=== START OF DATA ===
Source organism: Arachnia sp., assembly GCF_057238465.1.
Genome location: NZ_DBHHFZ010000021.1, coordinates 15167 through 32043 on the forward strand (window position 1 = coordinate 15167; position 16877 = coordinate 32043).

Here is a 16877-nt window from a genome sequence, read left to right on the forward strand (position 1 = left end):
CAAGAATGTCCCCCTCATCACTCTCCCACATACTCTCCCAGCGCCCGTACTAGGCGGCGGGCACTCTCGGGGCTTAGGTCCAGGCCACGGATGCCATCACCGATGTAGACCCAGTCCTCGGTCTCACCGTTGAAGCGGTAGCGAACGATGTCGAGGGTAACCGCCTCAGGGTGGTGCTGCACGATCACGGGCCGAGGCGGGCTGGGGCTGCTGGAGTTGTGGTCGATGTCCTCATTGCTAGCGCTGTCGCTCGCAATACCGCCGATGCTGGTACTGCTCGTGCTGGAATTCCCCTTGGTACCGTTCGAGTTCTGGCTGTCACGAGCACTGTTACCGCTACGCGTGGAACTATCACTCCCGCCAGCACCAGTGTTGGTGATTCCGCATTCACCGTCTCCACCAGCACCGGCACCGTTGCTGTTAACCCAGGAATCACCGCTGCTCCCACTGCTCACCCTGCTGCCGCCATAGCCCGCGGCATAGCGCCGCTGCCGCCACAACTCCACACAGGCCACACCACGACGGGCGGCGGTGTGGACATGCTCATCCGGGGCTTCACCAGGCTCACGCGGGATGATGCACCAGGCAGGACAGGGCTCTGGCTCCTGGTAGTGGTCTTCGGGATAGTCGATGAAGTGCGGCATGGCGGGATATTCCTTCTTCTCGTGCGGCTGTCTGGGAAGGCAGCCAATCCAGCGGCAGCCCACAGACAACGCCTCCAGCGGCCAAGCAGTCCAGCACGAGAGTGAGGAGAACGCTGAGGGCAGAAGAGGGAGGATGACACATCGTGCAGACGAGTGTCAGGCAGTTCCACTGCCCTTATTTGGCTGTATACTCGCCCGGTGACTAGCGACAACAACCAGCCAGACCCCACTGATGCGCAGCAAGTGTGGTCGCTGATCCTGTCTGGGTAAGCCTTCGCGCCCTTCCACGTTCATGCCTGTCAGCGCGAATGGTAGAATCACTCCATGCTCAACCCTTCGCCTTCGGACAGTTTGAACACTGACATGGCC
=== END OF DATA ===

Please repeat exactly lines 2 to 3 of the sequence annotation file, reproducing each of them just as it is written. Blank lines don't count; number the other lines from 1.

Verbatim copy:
Genome location: NZ_DBHHFZ010000021.1, coordinates 15167 through 32043 on the forward strand (window position 1 = coordinate 15167; position 16877 = coordinate 32043).

Here is a 16877-nt window from a genome sequence, read left to right on the forward strand (position 1 = left end):